BUDGET 22 JUNE 2010 - PERSONAL TAX ISSUES
Personal Tax Allowance
The personal allowance for 2010-11 remains at £6,475. In line with the Lib Dems’ manifesto promise – as confirmed in the Coalition agreement, the basic personal allowance will rise to £7,475 from April 2011 with a commitment to further increases towards the promised £10,000 target by the end of the present parliament.
The income figure above which higher rate tax becomes payable will be reduced from April 2011 so that higher rate taxpayers will not benefit from the increase in personal allowances.
National Insurance Contributions (NICs)
As previously announced there is to be no increase in employer’s NICs although employees’ NICs will increase by 1% from April 2011. The threshold before NICs become payable is to be increased (by an unspecified amount) so that lower paid workers will be better off.
Because the upper limit is being reduced to allow 40% income tax to be paid sooner (see above) and the upper earnings limit for NI purposes is linked to this, the upper earnings limit will be reduced. Whether this means that higher paid employees will pay less NI remains to be seen but any benefit is likely to be wiped out by extra income tax at 40%.
From April 2011 State Pension benefits will be increased each year by at least 2.5%. Under a ‘triple lock’ pensions will rise by a minimum of 2.5pc or in line with earnings or prices, whichever is the greater.
The annual allowance (the maximum allowable contributions in any year), currently £255,000, is to be reduced from April 2011 as part of a simplification of the previous proposals intended to limit higher rate tax relief for contributions. The Government will discuss the changes with interested parties but anticipates that a reformed annual allowance may be in the region of £30,000 to £45,000.
Are to be frozen for three years.
Child and Working Tax Credits
The Child Tax Credit will increase by £150 above the Consumer Price Index in April 2011.
The baby element of the Child Tax Credit will be removed from April 2011.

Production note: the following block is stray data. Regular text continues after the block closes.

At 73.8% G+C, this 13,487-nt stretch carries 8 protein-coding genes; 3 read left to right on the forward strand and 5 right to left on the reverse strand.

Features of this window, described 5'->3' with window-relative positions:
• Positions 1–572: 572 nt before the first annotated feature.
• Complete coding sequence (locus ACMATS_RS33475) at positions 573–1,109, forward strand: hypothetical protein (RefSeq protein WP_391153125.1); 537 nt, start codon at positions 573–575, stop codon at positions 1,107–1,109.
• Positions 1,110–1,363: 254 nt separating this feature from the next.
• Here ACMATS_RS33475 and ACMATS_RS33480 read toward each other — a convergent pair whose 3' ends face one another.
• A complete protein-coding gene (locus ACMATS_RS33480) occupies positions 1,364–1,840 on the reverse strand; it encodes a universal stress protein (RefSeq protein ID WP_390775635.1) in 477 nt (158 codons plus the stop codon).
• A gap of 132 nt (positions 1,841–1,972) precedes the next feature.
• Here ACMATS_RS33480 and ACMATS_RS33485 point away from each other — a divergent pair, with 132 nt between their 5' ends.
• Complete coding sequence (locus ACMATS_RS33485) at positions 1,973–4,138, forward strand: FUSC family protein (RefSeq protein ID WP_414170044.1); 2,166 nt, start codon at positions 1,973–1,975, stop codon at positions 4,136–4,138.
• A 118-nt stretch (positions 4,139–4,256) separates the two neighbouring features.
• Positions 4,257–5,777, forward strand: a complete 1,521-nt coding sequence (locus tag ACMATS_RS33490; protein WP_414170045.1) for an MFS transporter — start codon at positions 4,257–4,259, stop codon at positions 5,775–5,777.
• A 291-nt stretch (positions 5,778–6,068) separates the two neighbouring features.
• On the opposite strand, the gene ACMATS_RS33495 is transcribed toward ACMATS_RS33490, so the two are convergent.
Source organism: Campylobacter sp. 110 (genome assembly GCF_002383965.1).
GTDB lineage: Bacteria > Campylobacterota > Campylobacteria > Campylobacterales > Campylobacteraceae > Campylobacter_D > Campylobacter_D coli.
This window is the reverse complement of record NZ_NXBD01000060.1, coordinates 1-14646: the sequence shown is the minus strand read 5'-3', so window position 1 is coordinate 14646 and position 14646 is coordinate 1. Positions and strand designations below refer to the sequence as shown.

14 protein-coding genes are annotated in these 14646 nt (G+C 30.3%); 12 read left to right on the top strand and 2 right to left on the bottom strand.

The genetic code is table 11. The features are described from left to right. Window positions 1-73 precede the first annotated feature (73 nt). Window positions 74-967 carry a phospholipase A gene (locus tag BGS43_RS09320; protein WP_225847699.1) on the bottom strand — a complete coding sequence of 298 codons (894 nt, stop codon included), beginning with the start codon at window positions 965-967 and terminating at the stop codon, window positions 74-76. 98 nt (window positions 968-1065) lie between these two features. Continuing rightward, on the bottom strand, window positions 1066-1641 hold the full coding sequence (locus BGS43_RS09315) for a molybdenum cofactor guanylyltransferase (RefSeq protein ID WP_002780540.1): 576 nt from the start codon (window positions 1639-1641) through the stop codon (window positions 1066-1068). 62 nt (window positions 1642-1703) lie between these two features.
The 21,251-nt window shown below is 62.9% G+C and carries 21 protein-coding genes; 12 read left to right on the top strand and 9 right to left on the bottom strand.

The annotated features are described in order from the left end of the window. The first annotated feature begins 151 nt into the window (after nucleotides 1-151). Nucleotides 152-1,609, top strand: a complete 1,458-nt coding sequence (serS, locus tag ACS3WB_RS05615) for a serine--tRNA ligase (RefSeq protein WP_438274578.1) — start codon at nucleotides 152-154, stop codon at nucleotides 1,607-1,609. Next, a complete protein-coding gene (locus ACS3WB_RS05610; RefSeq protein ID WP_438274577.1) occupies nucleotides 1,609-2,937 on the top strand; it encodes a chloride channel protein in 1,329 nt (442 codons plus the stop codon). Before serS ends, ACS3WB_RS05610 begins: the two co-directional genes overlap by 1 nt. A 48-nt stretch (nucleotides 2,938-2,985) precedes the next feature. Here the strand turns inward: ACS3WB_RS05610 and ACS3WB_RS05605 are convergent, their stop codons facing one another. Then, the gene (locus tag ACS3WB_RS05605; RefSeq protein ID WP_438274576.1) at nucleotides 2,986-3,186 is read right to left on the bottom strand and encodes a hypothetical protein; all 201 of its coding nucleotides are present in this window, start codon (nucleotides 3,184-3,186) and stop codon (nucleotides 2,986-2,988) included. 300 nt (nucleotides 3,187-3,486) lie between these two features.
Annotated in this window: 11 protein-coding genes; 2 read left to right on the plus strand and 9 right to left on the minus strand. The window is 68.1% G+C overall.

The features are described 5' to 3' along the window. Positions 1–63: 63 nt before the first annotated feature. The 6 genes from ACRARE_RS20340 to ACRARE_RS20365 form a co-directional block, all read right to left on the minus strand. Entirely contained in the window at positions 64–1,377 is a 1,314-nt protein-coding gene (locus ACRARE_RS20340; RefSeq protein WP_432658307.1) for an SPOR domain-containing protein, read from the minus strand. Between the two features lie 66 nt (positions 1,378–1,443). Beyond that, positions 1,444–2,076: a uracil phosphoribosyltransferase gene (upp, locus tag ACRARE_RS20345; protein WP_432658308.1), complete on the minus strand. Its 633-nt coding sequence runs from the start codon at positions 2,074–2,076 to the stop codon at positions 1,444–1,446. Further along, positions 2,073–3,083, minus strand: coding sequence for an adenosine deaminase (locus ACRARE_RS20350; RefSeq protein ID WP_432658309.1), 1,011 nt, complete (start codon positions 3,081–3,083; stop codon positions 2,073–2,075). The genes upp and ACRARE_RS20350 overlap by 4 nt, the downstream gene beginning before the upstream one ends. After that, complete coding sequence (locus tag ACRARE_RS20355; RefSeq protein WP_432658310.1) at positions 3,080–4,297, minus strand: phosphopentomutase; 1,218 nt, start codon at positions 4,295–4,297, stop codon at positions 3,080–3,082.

The following changes will also apply from April 2011:
- Reduced eligibility for families with household income above £40,000.
- Both withdrawal rates to increase to 41%.
- Reduction in the income disregard from £25,000 to £10,000.
And from April 2012, the facility to register and claim tax credits from an earlier date is to be reduced from the present 93 days (3 months) to just one month.
Previous increases in the duty on cider products have been reversed. All other duties are unchanged.
Due to be effective from 1 October 2010 this duty will no longer be implemented.
Capital Gains Tax
All of the changes noted below apply to chargeable gains made on or after 23 June 2010.
In a widely expected change to the present flat rate of 18%, a new 28% rate is to be introduced. This will be applied to individuals whose total gains and income are more than the upper limit of the basic rate band of income tax.
The 28% rate will apply to taxable gains, or any part of those gains, that are above that limit. Gains under the limit will still be taxed at 18%.
The rate for trustees and personal representatives of deceased persons is increased to 28%.
Good news for business owners contemplating a sale of their business. The rate of CGT for gains qualifying for entrepreneurs’ relief remains at an effective rate of 10% and the lifetime limit on gains qualifying for entrepreneurs’ relief is increased from £2 million to £5 million. The current system of a 4/9th’s reduction in the gain which is then taxed at 18% is abolished in favour of an actual 10% rate so that the annual exemption will now save tax at 10% rather than at 18% as previously.
Finally the annual exempt amount for 2010-11 is unchanged at £10,100.
Individual Savings Accounts (ISAs)
From 6 April 2011 ISA limits will in future be increased in line with the Retail Price Index (RPI).
Deferring pension annuity decision
The obligation to buy an annuity using your pension fund by the time you reach the age of 75 is changing. As from June 23rd 2010 anyone who has yet to reach age 75 will be able to defer a decision to purchase an annuity until age 77.
This is a stop gap measure as the intention is to abolish the requirement to purchase an annuity as from April 2011.
Furnished Holiday Lettings (FHL)
The withdrawal of the furnished holiday letting rules on 6 April 2010 has been cancelled! For the tax year 2010-11 the legislation continues as before with all its tax advantages intact.
However, the Government is to publish a consultation document over the summer about plans to change the tax treatment of furnished holiday let property from April 2011. The consultation will look at issues that:
- ensure the FHL rules apply equally to properties wherever they are in the EEA;
- increase the number of days that qualifying properties have to be available for, and actually let as, commercial holiday letting; and
- change the way in which FHL loss relief is given.
The last point in particular may merit attention as current legislation allows all furnished holiday lets losses to be set off against other income of the same year. We will advise as and when more information is released after the summer consultation.